Updated: Jun 16, 2020
It's now week 10 of 'lockdown'. Many of us are starting to ask the question 'what happens next?'
Like many of you, I've been working at home now for the last 10 weeks, as has my partner. As we've been careful to follow the rules, we've barely ventured out, bar trips to the supermarket for supplies, and I have been making good use of the freedom to exercise. In some respects, I have enjoyed the lack of pressure to travel for meetings and have enjoyed having my partner at home (he too is often away for work). At the same time, I have missed many things: gigs and dinners out, popping out for coffee chats, and (oddly enough) running up and down tube escalators (great exercise). And of course I have missed seeing friends and family.
What has struck me is how many people have managed to work, fairly successfully it would seem, from home during this period. Research suggests that during this lockdown, nearly half of the workforce has been working from home. I spoke to a client of mine yesterday, - one who it is fair to say has a long held aversion to home working - who said that to his surprise the transition from being in the office to the vast majority of staff working from home had worked well, and that there had been relatively few complaints from customers, indicating to him the despite the different and often challenging working arrangements, service had not suffered. Businesses across the land, and probably across the world, have observed something of a revelation: that people working from home can be as productive, as integrated, as motivated, as they would be if they were in the office. And what's more, there is evidence to suggest that for some, productivity and motivation has increased in a time when you could realistically expect it to decline.
Whilst this pandemic has brought pain and suffering to many, it has also highlighted the possibilities that might come with a paradigm shift. In Central London, the lack of traffic has resulted in a marked improvement in air quality. People have shifted down a gear, realising that they have been rushing mindlessly from one thing to another without ever questioning why the hurry. Families are spending more quality time together; it's a joy to see mums and dads out cycling in the mornings with their kids before work. In nearly 30 years of working and living in London, I have never seen anything quite like it.
So, I can't help but wonder what will happen next. In the rush to return to 'normal' will we all trudge back into the office, replicating the misery of the morning commute, the traffic jams, the overcrowding on the tube, the working long hours to 'look good', the sandwich stolen at the desk? Or will we learn from this and open up to the possibility that maybe, just maybe, there is an other way.
I am under no illusion that working from home doesn't pose some challenges; it's not for everyone and I acknowledge that there are some jobs that simply cannot be done from home. Not everyone has the space or facilities for home working; there is the potential loss of serendipitous chats that lead to greater collaboration and the germination of ideas; it's can be harder to forge relationships over remote communication than meeting face to face; and people miss the camaraderie that comes with the office. I've heard a lot about the extroverts who are missing the energy they draw from others, and let's not forget that for many introverts, Zoom calls are a thing of horror as they often find it harder to join in and express themselves over such platforms.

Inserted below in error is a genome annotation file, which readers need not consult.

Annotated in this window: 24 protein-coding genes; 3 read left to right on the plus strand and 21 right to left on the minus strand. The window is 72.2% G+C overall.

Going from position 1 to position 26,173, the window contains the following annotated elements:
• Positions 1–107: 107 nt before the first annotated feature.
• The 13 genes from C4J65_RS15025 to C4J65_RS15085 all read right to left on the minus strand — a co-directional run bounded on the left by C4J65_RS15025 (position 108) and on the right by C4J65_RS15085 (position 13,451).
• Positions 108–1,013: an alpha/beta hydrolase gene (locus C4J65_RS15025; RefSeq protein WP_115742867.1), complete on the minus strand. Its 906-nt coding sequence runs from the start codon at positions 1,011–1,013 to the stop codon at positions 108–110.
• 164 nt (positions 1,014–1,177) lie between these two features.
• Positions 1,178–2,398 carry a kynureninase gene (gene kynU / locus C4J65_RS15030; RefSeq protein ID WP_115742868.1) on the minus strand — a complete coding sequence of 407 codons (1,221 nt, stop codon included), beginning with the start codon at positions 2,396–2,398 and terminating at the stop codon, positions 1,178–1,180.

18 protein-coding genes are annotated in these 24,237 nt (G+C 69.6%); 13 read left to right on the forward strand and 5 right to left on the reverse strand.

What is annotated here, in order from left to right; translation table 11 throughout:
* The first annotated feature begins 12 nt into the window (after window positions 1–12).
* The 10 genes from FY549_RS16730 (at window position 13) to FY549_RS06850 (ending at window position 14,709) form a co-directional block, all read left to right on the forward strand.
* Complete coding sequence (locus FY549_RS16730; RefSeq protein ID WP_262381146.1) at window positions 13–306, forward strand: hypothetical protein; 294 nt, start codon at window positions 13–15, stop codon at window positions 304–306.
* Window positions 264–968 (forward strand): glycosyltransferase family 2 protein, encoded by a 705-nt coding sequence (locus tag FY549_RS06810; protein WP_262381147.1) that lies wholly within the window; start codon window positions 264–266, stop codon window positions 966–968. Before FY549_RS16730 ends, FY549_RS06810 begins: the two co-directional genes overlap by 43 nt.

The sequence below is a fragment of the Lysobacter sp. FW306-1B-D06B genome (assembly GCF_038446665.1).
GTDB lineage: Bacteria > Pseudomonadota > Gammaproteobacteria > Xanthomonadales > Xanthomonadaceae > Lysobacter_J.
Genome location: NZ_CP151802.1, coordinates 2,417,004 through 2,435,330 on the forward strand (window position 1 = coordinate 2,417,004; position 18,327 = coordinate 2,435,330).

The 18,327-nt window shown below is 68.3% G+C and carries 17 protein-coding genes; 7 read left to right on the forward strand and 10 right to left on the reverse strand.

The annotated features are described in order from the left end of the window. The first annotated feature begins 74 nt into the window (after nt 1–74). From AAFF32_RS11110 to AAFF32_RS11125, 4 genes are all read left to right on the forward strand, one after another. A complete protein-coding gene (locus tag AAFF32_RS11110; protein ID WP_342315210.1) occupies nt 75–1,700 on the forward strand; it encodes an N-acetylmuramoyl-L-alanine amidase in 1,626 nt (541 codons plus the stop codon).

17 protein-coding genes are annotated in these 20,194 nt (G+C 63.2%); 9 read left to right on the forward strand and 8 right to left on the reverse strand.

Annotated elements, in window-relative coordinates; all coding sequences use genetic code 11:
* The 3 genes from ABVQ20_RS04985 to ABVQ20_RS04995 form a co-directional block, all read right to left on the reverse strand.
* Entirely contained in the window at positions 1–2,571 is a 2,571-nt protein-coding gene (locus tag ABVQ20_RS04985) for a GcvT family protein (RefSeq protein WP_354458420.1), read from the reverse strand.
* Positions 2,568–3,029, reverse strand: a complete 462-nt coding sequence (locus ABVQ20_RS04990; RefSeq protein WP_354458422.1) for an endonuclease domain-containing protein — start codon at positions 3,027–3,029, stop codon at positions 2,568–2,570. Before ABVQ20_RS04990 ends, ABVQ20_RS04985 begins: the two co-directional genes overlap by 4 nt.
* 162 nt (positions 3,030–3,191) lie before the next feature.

But the reality is that our planet and our cities cannot cope with a paradigm that forces people to travel to a central location each day for what is, by and large, a matter of custom and practice. And in a post Covid 19 world, the reality is that the office will have to change; social distancing and the need to keep people safe from infection will demand that the office as we know it may, for some time, be off limits. It would make sense to argue that the work that can be done from home should be done from home. Let's face it, most meetings can be done via video call, although some clearly benefit from bringing people together in person. Reducing the time people spend together will reduce the amount of illness that is spread through work. The less time spent commuting will enable people to exercise or spend quality time with loved ones, enhancing well being. Not spending an hour each day at least squeezed into an overcrowded train or sat in a traffic jam will enhance wellbeing. Less time in the office will hopefully reduce the impact of 'presenteeism' where people turn up to be seen, even when ill, rather than staying away and keeping others free from infection. It will hopefully facilitate a greater shift towards 'measuring' productivity on the basis of output and quality, rather than simply being present.
Some of the pros of working at home - in particular the loss of spontaneous connection, the risks of being 'invisible' and thus overlooked - are real but with some thought and effort can be overcome.They are not impervious barriers. Let's not approach this with a binary 'one or other' perspective but let's use this time to think creativity about the kind of world we want to live in. And let's not be constrained by 'what we've always done' and miss the opportunity to create a better, healthier, more humane, kind, and productive world in which to live in and work.